And their father said unto them
Being in some measure convinced by their reasonings, and in part at least reconciled to let Benjamin go with them, there being nothing to be done, he perceived, unless he consented to it: if [it must be] so now, do this;
if nothing else will do but Benjamin must go, which after all he was reluctant to, then he advises them to do as follows: take of the best fruits in the land in your vessels;
such as were the peculiar produce of the land of Canaan, and the best of it; for which it was most famous, and praised, as the word used signifies; these Jacob advises to take and put into their sacks they carried to bring back their corn in: and carry down the man a present;
the great man and governor of Egypt, whose name was not known, little thinking it was his son Joseph; this he proposed to be done, in order to procure his friendship, that he might carry it kindly and respectfully to them, release Simeon, and send back Benjamin with them. The present consisted of the following things, a little balm:
or rosin, of which there was great quantity in and about Gilead; (See Gill on Jeremiah 8:22): and a little honey;
the land of Canaan in general is called a land flowing with milk and honey; and some parts of it were famous for it, as the, parts about Ziph, called from thence the honey of Ziphim F9: this is the first time mention is made of "honey" in Scripture. Some say F11 Bacchus was the inventor of it. Justin F12 makes a very ancient king of a people in the country, now called Spain, to whom he gives the name of Gorgoris, to be the first that found out the way of gathering honey; but by this it appears to be of a more early date. Dr. Shaw F13 thinks, that not honey, properly so called, is meant, but a kind of "rob" made of the juice of grapes, called by the Arabs "dibsa", a word near in sound with, and from the same root as this. And who further observes, that Hebron alone (the place were Jacob now was) sends every year to Egypt three hundred camel loads, i.e. near two thousand quintals of this rob: and Leo Africanus says F14, there is but little honey to be found in Egypt, wherefore it made this part of the present the more acceptable: spices;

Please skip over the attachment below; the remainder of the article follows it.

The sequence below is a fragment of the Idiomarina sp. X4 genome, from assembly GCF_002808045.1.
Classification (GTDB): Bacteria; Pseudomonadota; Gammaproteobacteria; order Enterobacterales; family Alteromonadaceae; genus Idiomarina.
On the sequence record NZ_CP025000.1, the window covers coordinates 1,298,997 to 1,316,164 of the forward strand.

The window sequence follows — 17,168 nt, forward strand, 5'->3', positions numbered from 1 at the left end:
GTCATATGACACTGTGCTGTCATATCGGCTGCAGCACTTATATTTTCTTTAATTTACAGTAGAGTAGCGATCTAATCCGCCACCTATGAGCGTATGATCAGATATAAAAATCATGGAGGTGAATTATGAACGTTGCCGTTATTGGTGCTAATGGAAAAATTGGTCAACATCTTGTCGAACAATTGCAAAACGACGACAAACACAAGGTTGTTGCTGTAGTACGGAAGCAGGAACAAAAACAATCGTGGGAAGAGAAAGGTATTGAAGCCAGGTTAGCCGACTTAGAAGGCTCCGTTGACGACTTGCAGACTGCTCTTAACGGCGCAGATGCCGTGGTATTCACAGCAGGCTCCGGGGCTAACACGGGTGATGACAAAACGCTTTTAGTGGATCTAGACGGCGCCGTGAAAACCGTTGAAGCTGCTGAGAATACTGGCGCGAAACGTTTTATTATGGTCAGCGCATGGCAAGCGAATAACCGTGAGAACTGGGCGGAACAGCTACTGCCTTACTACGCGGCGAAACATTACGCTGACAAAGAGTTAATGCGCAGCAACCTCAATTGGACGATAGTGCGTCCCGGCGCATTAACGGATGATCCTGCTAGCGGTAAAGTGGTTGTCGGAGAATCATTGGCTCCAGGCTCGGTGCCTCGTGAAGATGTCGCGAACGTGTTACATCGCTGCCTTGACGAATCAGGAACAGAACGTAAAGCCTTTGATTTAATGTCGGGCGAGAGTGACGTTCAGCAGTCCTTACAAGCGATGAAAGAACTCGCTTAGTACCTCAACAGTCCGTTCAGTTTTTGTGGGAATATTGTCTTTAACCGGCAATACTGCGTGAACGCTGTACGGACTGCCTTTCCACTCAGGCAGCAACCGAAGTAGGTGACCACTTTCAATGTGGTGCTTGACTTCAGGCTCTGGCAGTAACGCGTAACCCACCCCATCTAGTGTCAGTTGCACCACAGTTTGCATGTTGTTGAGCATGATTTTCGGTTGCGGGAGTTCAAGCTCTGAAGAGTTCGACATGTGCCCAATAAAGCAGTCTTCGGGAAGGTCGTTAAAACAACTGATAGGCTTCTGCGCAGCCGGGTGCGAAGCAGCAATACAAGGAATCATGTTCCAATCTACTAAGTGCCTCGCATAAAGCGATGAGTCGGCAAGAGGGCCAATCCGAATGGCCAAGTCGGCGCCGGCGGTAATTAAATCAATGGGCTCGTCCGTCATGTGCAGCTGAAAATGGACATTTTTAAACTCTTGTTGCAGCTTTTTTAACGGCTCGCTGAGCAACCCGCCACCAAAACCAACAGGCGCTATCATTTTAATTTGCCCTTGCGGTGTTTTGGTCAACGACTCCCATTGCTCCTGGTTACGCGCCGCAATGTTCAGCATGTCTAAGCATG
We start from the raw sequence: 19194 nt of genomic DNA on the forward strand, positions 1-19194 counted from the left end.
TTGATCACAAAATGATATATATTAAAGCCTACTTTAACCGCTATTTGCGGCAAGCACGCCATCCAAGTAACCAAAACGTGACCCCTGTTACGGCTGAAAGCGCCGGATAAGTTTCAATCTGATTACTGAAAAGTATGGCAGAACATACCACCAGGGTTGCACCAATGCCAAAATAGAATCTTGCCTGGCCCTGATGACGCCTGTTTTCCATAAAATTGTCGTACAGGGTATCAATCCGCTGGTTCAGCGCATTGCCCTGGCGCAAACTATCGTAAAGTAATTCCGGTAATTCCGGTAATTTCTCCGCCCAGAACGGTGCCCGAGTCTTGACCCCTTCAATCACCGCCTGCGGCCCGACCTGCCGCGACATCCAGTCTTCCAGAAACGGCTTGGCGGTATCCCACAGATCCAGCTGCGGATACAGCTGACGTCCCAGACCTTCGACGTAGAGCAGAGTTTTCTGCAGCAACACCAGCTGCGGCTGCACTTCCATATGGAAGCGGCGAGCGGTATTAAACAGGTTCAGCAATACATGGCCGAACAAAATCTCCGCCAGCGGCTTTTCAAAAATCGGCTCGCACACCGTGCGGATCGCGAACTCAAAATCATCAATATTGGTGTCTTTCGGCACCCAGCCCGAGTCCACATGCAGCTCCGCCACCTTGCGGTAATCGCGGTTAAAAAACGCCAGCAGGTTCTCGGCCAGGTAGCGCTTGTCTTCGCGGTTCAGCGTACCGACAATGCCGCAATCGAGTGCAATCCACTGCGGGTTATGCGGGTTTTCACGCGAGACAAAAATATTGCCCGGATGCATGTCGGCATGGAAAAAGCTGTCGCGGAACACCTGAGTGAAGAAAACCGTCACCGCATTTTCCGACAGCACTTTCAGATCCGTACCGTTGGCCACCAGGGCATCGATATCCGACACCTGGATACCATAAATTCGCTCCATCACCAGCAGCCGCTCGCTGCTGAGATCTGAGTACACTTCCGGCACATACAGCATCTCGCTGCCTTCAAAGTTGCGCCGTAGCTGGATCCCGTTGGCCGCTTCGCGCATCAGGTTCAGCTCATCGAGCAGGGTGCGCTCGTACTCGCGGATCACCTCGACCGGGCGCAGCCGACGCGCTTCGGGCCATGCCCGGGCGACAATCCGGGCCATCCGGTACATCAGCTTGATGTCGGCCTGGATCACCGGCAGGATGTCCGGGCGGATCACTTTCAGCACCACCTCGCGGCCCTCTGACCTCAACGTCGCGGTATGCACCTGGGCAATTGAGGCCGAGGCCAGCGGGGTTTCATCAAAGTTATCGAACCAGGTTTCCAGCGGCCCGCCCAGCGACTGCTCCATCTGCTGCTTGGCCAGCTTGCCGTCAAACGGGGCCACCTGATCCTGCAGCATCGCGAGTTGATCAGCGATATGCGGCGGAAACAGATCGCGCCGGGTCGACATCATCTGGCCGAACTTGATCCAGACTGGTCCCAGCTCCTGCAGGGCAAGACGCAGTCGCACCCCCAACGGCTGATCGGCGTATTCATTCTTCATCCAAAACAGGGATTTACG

of various sorts, a collection of them; though it is thought, by Bochart and others, that the "storax" is particularly meant; the best of that sort being, as Pliny F15 says in Judea. The Targum and Jarchi take it to be "wax", as do also other Jewish writers: and myrrh;
the liquor called "stacte", that drops from the myrrh tree. Some will have this "lot", as the word is, the same with "ladanum"; one should rather think that it should be the lotus or lote tree, the fruit of which, Pliny F16 says, is the size of a bean, and of a saffron colour, and Herodotus F17 says, it is sweet like a date; but that it was frequent in Egypt, and needed not be carried there. The Targum renders it "chestnuts", and so Ben Melech, as it does what follows, nuts, and almonds,
the oil of nuts, and the oil of almonds: the former design not common, but the pistachio nuts, as Jarchi observes from R. Machir; and these, as Pliny F18 says, were well known in Syria, and were good for food and drink, and against the bites of serpents; and, as Bochart F19 observes, are frequently mentioned by naturalists along with almonds, and as like unto them.
F9 Misn. Machshirin, c. 5. sect. 9.
F11 "Et a Baccho mella reperta ferunt", Ovid. Fast. l. 3.
F12 E Trogo, l. 44. c. 4.
F13 Travels, p. 339. No. 6. Ed. 2.
F14 Descriptio Africae, l. 8. p. 682.
F15 Nat. Hist. l. 12. c. 25.
F16 Ib. l. 13. c. 17.
F17 Melpomene, sive, l. 4. c. 177. Vid. Euterpe, sive, l. 2. c. 92.
F18 Nat. Hist. l. 13. c. 5.
F19 Canaan, l. 1. c. 10. col. 389.